Farewell to fossil fuel in Party’s green energy future

Fossil fuels should be consigned to the dark ages, says the Yorkshire Party, in a statement on the county’s energy future and the environment.

The Party is particularly concerned at the continued reliance on coal and believes Yorkshire needs a comprehensive strategy to adopt greener technology to guarantee the county’s energy needs within a strong environmental framework.

The Yorkshire Party says: “We support the development of an energy policy for Yorkshire that has at its core an ambitious target of renewable energy usage and an innovative programme of low-carbon technology.”

“We point to the fact that 33.5% of our power is still coming from coal, and 10% from gas.” https://www.gov.uk/government/collections/digest-of-uk-energy-statistics-dukes#2017

Chris Whitwood

Party Deputy Leader Chris Whitwood said: “A devolved Yorkshire Assembly would allow us to set progressive and ambitious targets for renewable energy usage in the region.

“It’s time to bring Yorkshire’s energy production into the 21st century, providing a sustainable future for our children.

“We need to be bold in our approach to energy generation and the transition to renewable sources. Governments have been far too weak on this issue in the past.

“This is not a decision we can leave for another generation, nor can we continue deflecting the issue with a ‘not in my backyard’ approach.

“Either we take serious steps to cutting our carbon footprint or we turn out the lights,” he said.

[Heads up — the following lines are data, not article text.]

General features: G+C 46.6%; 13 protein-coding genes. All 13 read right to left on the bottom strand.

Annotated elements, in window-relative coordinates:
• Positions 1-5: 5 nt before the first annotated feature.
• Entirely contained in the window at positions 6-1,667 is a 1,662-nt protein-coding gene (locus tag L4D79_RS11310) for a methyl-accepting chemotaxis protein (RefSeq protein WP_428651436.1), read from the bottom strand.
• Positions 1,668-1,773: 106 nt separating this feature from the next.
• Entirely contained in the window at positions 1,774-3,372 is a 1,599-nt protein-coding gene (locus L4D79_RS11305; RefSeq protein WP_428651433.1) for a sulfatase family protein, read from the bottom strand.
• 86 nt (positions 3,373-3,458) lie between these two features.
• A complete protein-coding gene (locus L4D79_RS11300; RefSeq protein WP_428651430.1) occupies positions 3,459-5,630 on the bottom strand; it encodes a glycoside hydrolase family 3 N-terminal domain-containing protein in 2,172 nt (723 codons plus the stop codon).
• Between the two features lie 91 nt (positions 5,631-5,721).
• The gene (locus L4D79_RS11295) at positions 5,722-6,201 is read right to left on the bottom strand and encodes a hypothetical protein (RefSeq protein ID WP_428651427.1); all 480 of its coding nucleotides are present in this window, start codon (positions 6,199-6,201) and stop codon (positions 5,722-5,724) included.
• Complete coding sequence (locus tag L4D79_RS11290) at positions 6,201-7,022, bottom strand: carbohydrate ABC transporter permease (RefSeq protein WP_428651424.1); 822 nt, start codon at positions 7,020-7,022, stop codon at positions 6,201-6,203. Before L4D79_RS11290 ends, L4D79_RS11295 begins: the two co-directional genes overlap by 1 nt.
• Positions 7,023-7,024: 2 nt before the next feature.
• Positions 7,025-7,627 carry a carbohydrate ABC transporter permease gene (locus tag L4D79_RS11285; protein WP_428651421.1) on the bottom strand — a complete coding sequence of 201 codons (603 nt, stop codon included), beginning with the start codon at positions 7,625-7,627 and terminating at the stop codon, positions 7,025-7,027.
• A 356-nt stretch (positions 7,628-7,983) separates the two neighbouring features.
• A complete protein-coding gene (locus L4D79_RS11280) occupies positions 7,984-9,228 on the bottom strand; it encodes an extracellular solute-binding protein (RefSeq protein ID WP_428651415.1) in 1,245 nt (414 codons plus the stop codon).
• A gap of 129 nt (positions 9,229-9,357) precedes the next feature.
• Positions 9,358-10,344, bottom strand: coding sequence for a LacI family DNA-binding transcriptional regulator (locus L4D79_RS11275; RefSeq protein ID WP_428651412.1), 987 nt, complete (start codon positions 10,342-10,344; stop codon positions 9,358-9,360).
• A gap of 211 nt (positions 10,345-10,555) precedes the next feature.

Despite the continued reliance on coal, the region is gaining a reputation within the sustainable energy sector – a trend the Yorkshire Party wants to see developed.

The Yorkshire Post reported in June 2018: “The burgeoning renewable energy sector in the region has been heralded as a ‘world leader’ as the industry plays an increasing role in servicing some of the world’s largest wind farms.

“A significant milestone was reached … towards the UK becoming a low-carbon economy with the opening of a new wind farm capable of powering over half a million homes.”

It was Matthew Wright, MD of the UK arm of Danish energy giant Ørsted, which operates Race Bank wind farm off the North Norfolk coast from Grimsby, who described the local industry as a “world leader”. Many of the blades on the 91 turbines were made across the Humber at Siemens Gamesa’s factory in Hull.


And as a statement of intent, Barnsley Council, in its Energy Strategy 2015-2025, said: “The Council’s Carbon Management Programme is not simply about saving money; it is also a clear demonstration of the Council’s determination to lead by example on the energy agenda, to encourage and support businesses and local communities across the Borough to recognise and grasp the opportunities and benefits of engaging and investing in greater energy efficiency and local, low-carbon energy production.”



In 2016, the Green Alliance Trust think-tank reported that Yorkshire was fourth overall among the English and Welsh regions for renewable energy capacity. However, the county was top when its renewable generation was expressed as a proportion of its electricity consumption. “More than half of the region’s installed renewable energy capacity comes from biomass and waste, whilst onshore wind, offshore wind, and solar PV make up most of the remaining capacity. The region continues to add more capacity in biomass for both heat and electricity generation,” it said.



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